Councilman to Seek Ethics Opinion on Skate Park Vote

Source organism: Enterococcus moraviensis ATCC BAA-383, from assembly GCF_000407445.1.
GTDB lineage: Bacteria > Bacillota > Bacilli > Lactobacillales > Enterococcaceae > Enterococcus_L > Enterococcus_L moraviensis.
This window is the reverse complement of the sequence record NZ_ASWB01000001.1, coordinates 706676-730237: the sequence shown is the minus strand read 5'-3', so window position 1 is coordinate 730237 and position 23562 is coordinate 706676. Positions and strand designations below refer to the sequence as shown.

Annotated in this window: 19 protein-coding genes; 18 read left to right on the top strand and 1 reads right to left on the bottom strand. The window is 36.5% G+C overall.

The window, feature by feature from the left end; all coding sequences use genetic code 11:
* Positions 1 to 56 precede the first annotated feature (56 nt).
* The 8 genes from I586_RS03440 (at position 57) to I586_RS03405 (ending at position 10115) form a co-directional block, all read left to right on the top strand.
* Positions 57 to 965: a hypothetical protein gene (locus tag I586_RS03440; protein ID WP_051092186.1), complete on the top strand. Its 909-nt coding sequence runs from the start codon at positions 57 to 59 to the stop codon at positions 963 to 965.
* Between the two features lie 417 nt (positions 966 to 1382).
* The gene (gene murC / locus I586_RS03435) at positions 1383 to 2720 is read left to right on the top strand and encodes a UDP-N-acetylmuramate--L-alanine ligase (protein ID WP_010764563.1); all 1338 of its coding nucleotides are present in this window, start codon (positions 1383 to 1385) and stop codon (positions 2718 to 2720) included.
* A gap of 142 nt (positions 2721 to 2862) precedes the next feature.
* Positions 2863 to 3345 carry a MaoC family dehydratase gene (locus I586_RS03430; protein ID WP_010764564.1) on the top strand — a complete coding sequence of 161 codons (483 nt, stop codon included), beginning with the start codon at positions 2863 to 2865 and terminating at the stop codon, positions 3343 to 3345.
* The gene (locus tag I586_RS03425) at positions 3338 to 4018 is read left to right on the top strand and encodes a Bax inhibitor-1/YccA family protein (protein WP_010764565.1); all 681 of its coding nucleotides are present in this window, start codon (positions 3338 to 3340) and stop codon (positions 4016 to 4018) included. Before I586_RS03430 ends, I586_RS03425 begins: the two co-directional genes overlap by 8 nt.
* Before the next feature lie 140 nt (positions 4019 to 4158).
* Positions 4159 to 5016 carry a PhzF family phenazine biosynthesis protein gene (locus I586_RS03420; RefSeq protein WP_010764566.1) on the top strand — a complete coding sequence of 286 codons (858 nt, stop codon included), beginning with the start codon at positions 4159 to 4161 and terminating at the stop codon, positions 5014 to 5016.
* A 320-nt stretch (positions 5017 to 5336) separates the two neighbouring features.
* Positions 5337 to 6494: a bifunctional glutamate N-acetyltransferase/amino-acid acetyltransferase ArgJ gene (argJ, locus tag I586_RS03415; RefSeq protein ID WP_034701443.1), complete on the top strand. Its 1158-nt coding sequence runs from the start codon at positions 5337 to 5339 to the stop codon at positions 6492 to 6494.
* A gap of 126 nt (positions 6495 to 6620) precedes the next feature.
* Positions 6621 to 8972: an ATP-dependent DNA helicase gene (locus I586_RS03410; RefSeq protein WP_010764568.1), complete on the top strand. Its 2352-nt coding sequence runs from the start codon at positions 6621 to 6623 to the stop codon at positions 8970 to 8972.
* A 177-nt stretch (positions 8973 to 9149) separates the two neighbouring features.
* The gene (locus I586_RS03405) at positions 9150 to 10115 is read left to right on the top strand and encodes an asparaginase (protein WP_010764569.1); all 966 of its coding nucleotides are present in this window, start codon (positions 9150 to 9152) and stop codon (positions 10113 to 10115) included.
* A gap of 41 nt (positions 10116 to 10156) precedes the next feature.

first_imgGUINOSSO ABSTAINS, VOTES, ABSTAINSGuinosso recused himself from an April vote to apply for a county Green Acres grant that brought $500,000 in funding to the skate park, which would be located 13 feet from the sidewalk running alongside the Clothes Closet.“At first blush, I thought because we’re there, we’re conflicted,” Guinosso said Friday.He said that when he realized the Ecumenical Council had no financial interest in the Clothes Closet building, he decided to vote.He cast the only dissenting vote on the first reading of a bond ordinance authorizing spending on the project on Nov. 13. He argued that the project is too expensive and too distant from his Fourth Ward at the southern end of the island. The proposed site for the park is on the 500 block of Asbury and West avenues.Guinosso said that after Councilman Mike DeVlieger questioned his decision to change his mind on abstaining, he consulted attorneys who said it was a “borderline” decision. He said he further conferred with City Solicitor Dorothy McCrosson before deciding to recuse himself again for the final vote on Dec. 4.McCrosson said she can’t discuss what advice she gives to council members.The measure passed in a 5-0 vote (with Guinosso abstaining and Council President Tony Wilson not present). ISSUE RESURFACES AT THURSDAY MEETINGNo items related to the skate park were part of the agenda for a public City Council meeting on Thursday (Dec. 18), but Hartzell raised the issue during a segment for council members’ reports.He referenced a report from another news source that suggested Guinosso was advised or coerced into recusing himself. He said the article led people to believe he had been pressured into recusing himself. He said he didn’t think any council member did or would.“If you were pressured, you need to say it in front of the public,” Hartzell said.The challenge led Guinosso to respond, “You’re probably more conflicted than I was.”It started a long exchange with Guinosso suggesting he would take the information on both his own decision not to vote and Hartzell’s decision to vote to the state Local Finance Board, which oversees ethics complaints.The local government ethics law (see section 5:35-1.5) suggests that the Local Finance Board will not issue advisory opinions on matters that have already occurred.“I was going to look into an advisory first,” Guinosso said. “But I may reconsider (and file a complaint).”“If he wants to take it there, that’s OK,” Hartzell said. “It will clear it up for everybody.”Hartzell said he’s “talked to at least 10 lawyers” and is confident that no conflict exists on his part.He said he raised the issue on Thursday because he felt council was under attack and its reputation was at stake. He said he would have supported Guinosso if he chose to vote on Dec. 4. Pete GuinossoCouncilman Pete Guinosso said Friday he plans to seek an advisory opinion from a state ethics panel on the vote that approved $750,000 in spending to build a new skate park in Ocean City.Guinosso said he questions the vote of Councilman Keith Hartzell, who rents commercial property to the 7th Street Surf Shop at 720 Asbury Avenue.As co-president of the Ocean City Ecumenical Council, which runs the charitable Clothes Closet immediately adjacent to the site of the proposed park, Guinosso recused himself from the final vote that approved the funding. He suggests that Hartzell, landlord for a surf shop that sells skateboards, should have abstained from the vote as well.At issue are conflict-of-interest laws designed to prevent people from using public office for personal gain.Keith HartzellIn each case, it seems hard to discern any direct personal benefits for either councilman by voting for or against the skate park funding.“We don’t own the building. We don’t pay rent,” said Guinosso of the city-owned Clothes Closet facility. “The only thing we do there is hand out clothes to the poor.”Guinosso’s leadership of the Ecumenical Council is voluntary and unpaid.Hartzell said Friday that he has no financial interest in the 7th Street Surf Shop, which has been a loyal tenant since 2008. He said the shop brings in less than 1 percent of its revenue from the sale of skateboards and skate accessories.Any potential ethics violation would hinge on an interpretation of a section of the state ethics code (see N.J.S.A. 40A:9-22.5) that reads as follows:No local government officer or employee shall act in his official capacity in any matter where he, a member of his immediate family, or a business organization in which he has an interest, has a direct or indirect financial or personal involvement that might reasonably be expected to impair his objectivity or independence of judgment.Did either councilman have “a personal involvement that might reasonably be expected to impair his objectivity or independence of judgment”?last_img

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